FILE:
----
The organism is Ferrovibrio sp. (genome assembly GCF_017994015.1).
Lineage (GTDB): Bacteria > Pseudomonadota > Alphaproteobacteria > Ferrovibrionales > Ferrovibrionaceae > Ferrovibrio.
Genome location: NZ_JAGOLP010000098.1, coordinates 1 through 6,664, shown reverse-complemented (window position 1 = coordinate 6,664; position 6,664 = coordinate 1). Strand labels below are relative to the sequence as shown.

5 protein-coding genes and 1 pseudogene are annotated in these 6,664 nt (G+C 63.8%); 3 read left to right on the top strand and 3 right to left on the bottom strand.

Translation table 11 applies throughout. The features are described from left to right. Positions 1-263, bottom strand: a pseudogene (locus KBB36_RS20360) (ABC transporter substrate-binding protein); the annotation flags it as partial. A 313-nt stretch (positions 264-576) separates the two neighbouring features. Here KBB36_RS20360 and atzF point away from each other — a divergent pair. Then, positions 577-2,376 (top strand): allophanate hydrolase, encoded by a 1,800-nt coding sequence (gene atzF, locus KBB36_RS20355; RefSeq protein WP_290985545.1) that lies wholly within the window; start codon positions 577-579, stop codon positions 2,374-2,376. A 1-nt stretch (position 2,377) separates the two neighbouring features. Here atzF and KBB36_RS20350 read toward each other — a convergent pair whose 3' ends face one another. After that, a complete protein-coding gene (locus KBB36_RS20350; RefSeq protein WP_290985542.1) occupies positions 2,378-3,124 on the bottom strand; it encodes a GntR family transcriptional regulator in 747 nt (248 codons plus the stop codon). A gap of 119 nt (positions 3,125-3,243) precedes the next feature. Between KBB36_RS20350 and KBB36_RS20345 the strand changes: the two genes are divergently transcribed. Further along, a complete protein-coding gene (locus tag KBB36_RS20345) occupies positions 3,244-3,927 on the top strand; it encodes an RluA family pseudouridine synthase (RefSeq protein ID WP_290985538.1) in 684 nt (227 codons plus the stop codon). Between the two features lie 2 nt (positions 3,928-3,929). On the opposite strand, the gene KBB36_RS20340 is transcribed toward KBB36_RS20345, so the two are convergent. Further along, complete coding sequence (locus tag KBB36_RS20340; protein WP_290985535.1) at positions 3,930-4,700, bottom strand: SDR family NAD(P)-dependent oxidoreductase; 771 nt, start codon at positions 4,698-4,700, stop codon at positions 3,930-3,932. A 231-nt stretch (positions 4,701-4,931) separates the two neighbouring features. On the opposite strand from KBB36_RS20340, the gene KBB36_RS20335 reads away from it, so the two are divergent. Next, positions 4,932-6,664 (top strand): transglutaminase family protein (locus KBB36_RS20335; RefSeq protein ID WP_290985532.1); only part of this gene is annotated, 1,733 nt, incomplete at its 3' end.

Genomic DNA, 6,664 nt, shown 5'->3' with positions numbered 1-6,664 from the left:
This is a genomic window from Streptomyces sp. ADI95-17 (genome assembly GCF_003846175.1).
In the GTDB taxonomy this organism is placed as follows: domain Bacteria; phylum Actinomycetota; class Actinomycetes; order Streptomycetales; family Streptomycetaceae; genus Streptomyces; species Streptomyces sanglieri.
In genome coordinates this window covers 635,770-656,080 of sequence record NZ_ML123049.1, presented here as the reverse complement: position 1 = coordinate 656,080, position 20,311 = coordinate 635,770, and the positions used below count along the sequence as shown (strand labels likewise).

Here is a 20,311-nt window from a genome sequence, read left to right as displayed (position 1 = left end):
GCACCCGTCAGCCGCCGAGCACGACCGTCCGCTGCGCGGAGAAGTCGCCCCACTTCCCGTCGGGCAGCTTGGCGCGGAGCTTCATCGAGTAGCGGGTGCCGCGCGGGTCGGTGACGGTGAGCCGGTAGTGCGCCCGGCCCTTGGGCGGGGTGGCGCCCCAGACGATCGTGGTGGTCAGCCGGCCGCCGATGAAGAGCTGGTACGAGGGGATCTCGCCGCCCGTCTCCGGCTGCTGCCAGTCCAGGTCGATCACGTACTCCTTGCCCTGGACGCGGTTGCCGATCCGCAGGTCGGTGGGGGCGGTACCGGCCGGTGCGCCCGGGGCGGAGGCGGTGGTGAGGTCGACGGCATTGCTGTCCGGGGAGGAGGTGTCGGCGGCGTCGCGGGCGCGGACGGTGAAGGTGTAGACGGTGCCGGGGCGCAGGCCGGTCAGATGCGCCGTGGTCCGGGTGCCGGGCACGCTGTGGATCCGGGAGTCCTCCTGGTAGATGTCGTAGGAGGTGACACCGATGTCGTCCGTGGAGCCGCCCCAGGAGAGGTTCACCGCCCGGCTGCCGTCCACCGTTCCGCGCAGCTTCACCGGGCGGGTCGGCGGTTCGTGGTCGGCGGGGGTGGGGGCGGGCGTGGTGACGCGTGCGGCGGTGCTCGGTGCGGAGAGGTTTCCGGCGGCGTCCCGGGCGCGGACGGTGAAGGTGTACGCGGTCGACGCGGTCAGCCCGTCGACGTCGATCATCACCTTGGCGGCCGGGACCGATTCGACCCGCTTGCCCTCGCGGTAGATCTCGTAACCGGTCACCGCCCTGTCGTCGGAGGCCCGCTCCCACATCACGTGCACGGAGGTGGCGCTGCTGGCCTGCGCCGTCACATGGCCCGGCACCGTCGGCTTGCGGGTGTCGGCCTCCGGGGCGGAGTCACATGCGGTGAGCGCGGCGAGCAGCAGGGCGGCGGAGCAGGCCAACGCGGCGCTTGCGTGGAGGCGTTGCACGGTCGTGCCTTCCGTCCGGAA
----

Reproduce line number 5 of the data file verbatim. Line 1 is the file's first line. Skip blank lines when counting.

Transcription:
Translation table 11 applies throughout. The features are described from left to right. Positions 1-263, bottom strand: a pseudogene (locus KBB36_RS20360) (ABC transporter substrate-binding protein); the annotation flags it as partial. A 313-nt stretch (positions 264-576) separates the two neighbouring features. Here KBB36_RS20360 and atzF point away from each other — a divergent pair. Then, positions 577-2,376 (top strand): allophanate hydrolase, encoded by a 1,800-nt coding sequence (gene atzF, locus KBB36_RS20355; RefSeq protein WP_290985545.1) that lies wholly within the window; start codon positions 577-579, stop codon positions 2,374-2,376. A 1-nt stretch (position 2,377) separates the two neighbouring features. Here atzF and KBB36_RS20350 read toward each other — a convergent pair whose 3' ends face one another. After that, a complete protein-coding gene (locus KBB36_RS20350; RefSeq protein WP_290985542.1) occupies positions 2,378-3,124 on the bottom strand; it encodes a GntR family transcriptional regulator in 747 nt (248 codons plus the stop codon). A gap of 119 nt (positions 3,125-3,243) precedes the next feature. Between KBB36_RS20350 and KBB36_RS20345 the strand changes: the two genes are divergently transcribed. Further along, a complete protein-coding gene (locus tag KBB36_RS20345) occupies positions 3,244-3,927 on the top strand; it encodes an RluA family pseudouridine synthase (RefSeq protein ID WP_290985538.1) in 684 nt (227 codons plus the stop codon). Between the two features lie 2 nt (positions 3,928-3,929). On the opposite strand, the gene KBB36_RS20340 is transcribed toward KBB36_RS20345, so the two are convergent. Further along, complete coding sequence (locus tag KBB36_RS20340; protein WP_290985535.1) at positions 3,930-4,700, bottom strand: SDR family NAD(P)-dependent oxidoreductase; 771 nt, start codon at positions 4,698-4,700, stop codon at positions 3,930-3,932. A 231-nt stretch (positions 4,701-4,931) separates the two neighbouring features. On the opposite strand from KBB36_RS20340, the gene KBB36_RS20335 reads away from it, so the two are divergent. Next, positions 4,932-6,664 (top strand): transglutaminase family protein (locus KBB36_RS20335; RefSeq protein ID WP_290985532.1); only part of this gene is annotated, 1,733 nt, incomplete at its 3' end.